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Moms Talk: Discussing Politics With Kids

One of the closest presidential races in history is in the books. Should we discuss politics with our kids, or are they too young to understand what's going on? We want to hear from you!

This week Americans decided not just on a president, but on other important issues that will affect them personally. If you’re like most households, you’ve likely piped up a time or two about your favored candidate or stated your opinion about a particular ballot measure. And chances are, if you have kids, they’ve been watching and listening more than you think.

A poll on kidshealth.org before the 2008 presidential election revealed that a whopping 75 percent of kids and 79 percent of teens felt that the election would affect or change their lives in some way. Half of the 2,000 teens surveyed believed that they’d had some sort of influence on their parents’ decisions at the poll. They also called issues like gas and food prices, education, health care and war “very important” to their everyday lives and their future. So is it important to include children in our political discussions, even though they’re too young to vote?

Absolutely, says Dr. Peggy Drexler, a research psychologist and author. Her recent Huffington Post article supports bringing children into the political arena with us, but in a fun and healthy manner.

According to Drexler, it is important to not just toss out our random comments about political issues, but to explain our stance on them to the kids. This can be done in a simple, toned-down manner that will make sense to them. She also encourages kids to get involved with local political events, even school elections for class president and other roles. She also urges parents to stay away from disparaging comments, as they aren’t helpful and can be repeated out of context. And finally, she suggests keeping the political discussion light and fun, even using it as a source of table talk over dinner. Even the youngest children will have something to say.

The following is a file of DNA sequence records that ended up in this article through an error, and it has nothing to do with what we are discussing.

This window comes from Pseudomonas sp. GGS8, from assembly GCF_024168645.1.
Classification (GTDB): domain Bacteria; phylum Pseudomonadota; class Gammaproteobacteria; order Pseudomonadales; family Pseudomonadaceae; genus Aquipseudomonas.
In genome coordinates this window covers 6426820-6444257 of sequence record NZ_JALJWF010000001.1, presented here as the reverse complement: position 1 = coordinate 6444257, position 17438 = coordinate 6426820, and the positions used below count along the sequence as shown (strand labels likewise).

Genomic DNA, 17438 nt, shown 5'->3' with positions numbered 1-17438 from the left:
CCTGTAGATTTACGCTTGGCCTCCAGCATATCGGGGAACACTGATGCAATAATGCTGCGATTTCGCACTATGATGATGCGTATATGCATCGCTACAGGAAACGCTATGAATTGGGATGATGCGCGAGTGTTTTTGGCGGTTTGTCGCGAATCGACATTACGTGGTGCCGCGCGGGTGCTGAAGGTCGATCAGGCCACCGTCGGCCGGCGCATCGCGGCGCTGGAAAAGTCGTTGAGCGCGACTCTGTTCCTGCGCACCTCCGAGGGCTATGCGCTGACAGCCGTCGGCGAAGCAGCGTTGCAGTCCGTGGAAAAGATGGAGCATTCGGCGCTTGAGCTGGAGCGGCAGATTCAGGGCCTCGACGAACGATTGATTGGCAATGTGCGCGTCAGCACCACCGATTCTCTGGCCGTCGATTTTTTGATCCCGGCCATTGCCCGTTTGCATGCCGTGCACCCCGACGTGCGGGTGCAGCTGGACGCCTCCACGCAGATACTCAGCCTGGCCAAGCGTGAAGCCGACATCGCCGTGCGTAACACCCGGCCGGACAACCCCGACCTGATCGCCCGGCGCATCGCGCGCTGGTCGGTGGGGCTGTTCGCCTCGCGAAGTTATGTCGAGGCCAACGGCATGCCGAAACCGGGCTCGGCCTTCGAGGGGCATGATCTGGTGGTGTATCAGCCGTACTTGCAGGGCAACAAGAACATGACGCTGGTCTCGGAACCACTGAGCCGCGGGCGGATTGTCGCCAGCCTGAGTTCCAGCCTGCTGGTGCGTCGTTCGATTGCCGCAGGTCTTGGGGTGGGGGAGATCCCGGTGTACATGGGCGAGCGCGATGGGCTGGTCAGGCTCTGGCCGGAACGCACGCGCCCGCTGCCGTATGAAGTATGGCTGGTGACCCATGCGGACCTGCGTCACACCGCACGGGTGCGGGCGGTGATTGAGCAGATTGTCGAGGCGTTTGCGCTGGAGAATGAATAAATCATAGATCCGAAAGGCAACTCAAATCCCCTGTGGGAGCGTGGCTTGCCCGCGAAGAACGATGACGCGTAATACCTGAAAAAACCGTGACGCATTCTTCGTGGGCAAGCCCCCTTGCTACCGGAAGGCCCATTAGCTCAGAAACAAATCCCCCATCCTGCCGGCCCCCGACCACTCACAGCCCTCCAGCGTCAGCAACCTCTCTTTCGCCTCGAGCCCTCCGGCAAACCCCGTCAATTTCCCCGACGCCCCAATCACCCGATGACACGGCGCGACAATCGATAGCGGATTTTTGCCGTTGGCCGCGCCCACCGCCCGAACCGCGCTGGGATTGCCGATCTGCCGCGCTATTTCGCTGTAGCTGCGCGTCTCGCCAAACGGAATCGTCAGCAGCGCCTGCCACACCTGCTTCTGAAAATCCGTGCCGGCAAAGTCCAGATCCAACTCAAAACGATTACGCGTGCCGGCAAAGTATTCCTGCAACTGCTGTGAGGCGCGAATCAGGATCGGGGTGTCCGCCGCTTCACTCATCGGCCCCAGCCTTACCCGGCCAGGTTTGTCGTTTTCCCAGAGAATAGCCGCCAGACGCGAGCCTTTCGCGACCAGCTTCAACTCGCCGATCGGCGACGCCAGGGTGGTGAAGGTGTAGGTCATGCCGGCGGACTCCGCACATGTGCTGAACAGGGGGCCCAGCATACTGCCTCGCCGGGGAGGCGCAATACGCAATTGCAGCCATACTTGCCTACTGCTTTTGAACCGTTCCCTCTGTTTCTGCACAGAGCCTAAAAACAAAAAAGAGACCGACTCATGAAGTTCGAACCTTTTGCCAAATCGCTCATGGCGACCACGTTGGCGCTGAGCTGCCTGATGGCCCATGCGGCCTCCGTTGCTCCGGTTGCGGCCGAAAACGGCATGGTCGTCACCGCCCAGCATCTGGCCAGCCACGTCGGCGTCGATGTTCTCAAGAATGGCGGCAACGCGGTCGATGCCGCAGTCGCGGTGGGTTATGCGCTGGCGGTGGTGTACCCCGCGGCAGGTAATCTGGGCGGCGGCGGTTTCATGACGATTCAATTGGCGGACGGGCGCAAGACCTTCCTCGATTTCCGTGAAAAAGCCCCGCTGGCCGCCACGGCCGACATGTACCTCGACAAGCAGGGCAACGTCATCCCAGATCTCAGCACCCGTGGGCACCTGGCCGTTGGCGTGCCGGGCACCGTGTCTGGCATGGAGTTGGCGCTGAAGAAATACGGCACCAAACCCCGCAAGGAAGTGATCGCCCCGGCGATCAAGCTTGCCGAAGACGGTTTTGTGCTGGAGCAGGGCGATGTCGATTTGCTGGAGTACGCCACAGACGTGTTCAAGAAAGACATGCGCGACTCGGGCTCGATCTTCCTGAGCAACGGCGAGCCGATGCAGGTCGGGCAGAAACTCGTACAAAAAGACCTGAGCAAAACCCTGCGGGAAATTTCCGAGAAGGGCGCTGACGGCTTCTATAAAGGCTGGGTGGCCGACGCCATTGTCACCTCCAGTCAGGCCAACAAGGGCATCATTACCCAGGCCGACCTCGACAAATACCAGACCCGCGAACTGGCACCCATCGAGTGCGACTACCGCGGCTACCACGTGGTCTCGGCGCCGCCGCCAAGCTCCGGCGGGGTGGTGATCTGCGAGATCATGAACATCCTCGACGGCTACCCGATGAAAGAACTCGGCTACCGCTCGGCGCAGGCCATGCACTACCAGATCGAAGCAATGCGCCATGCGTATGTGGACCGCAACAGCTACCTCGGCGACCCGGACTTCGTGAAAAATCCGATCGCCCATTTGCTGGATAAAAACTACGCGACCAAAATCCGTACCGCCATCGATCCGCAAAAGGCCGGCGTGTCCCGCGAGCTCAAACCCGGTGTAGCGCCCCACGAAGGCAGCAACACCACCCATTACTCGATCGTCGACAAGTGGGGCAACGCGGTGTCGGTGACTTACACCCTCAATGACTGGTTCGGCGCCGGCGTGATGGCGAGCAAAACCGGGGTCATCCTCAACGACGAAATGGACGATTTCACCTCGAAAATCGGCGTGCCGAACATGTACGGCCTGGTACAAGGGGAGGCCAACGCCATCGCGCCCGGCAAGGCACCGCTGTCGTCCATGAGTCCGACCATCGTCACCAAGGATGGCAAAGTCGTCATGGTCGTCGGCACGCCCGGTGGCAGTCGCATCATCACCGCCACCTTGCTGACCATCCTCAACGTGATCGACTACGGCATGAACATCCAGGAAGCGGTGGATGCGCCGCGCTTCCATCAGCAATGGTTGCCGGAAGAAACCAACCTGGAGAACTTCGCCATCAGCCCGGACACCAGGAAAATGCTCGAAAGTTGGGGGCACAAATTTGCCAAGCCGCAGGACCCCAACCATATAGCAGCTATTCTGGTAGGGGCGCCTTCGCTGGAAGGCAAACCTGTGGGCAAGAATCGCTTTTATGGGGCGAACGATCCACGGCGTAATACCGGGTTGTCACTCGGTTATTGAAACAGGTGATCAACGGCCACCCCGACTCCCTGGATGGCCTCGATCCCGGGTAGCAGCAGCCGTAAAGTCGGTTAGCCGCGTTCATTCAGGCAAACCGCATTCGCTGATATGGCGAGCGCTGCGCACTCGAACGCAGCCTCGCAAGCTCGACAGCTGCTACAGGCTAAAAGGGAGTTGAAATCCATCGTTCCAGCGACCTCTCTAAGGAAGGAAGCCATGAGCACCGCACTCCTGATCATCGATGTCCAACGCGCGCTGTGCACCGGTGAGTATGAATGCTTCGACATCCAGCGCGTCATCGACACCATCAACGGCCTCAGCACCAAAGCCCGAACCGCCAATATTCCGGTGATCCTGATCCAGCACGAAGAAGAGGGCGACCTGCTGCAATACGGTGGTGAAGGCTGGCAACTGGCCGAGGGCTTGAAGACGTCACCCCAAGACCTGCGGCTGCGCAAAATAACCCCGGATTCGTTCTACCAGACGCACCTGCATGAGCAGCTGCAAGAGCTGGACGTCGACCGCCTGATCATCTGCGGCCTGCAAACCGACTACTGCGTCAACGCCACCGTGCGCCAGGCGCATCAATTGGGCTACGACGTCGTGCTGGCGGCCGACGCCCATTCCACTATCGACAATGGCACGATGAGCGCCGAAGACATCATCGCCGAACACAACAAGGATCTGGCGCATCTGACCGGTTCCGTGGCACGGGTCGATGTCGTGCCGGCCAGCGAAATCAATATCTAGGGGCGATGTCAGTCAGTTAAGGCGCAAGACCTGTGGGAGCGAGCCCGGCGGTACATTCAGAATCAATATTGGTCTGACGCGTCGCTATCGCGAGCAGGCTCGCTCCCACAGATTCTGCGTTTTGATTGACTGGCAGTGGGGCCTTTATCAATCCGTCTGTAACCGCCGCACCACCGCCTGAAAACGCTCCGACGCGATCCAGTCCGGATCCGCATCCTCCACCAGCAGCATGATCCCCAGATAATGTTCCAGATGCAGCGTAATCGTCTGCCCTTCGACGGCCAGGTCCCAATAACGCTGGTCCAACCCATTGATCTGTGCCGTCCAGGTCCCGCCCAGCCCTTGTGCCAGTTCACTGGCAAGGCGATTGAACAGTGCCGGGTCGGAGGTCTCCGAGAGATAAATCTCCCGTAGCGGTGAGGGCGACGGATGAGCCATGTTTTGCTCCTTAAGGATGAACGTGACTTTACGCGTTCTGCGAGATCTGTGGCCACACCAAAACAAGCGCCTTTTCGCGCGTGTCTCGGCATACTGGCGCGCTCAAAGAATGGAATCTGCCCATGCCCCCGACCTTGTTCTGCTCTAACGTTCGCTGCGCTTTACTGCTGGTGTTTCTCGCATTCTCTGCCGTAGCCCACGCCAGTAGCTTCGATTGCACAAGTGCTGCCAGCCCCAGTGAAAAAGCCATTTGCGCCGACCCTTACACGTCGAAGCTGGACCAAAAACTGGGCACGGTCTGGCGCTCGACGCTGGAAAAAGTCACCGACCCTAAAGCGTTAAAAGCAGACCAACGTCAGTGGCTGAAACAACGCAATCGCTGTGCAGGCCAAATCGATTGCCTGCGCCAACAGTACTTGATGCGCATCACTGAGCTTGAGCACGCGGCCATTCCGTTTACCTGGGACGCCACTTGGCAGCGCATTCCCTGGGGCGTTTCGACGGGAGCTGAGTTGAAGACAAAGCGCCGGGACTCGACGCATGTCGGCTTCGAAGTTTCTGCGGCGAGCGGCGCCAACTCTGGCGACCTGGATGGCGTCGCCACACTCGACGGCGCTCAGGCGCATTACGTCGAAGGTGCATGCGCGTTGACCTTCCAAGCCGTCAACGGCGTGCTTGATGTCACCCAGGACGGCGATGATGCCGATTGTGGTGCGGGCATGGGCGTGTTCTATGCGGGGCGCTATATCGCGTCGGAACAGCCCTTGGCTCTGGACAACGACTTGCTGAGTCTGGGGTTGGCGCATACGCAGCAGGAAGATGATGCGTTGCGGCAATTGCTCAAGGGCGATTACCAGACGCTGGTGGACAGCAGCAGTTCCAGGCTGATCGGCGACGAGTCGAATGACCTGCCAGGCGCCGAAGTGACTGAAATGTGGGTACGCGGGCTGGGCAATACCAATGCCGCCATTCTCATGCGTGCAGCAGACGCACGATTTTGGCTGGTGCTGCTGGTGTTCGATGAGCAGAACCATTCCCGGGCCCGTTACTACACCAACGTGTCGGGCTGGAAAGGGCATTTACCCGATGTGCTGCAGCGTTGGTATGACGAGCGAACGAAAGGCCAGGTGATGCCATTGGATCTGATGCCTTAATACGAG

I’ve heard many stories of kids’ comments regarding the presidential nominees over the past few weeks. One little boy in class burst out, “Obama ain’t gonna help nothin’ around here if he gets voted back in!” Hmm, I wonder where he heard that? I wondered to myself, amused. A few days later, another little girl on the soccer field insisted that “Romney is too dumb to run our country.” Again, I wondered where this elementary school aged child got her information. Most likely, her parents weren’t big Romney fans.

On issues that I felt strongly about, like education and school reform, I discussed the ballot measures with my kids. I felt it was important for them to know why I was voting a certain way and that I cared about the quality of education they were receiving in the public school setting. They asked some great questions, like what would happen if things did not change in ten years. This caused me to realize that they are truly thinking about their future and how these things will affect them.

As for my teenage son, I asked him if kids at his school discussed politics much. “Nah,” he replied. “They say they don’t really care one way or another.” He disagreed with their apathy, though, and added that he wished he was old enough to vote, because he realized that the issues on the table today will in fact directly affect his future. I am confident that when the next election rolls around, he will be one of the first in line to vote.

No matter the outcome this week, one thing seems certain: Our kids are listening, and they are aware more than we think. This is a great opportunity to share with them about the great freedoms of our country and encourage them to make a difference, not just when they are older, but today.

Parents, what do you think? Do you discuss politics with your children? And if so, what do you say? We want to hear from you!

Charles November 08, 2012 at 03:43 PM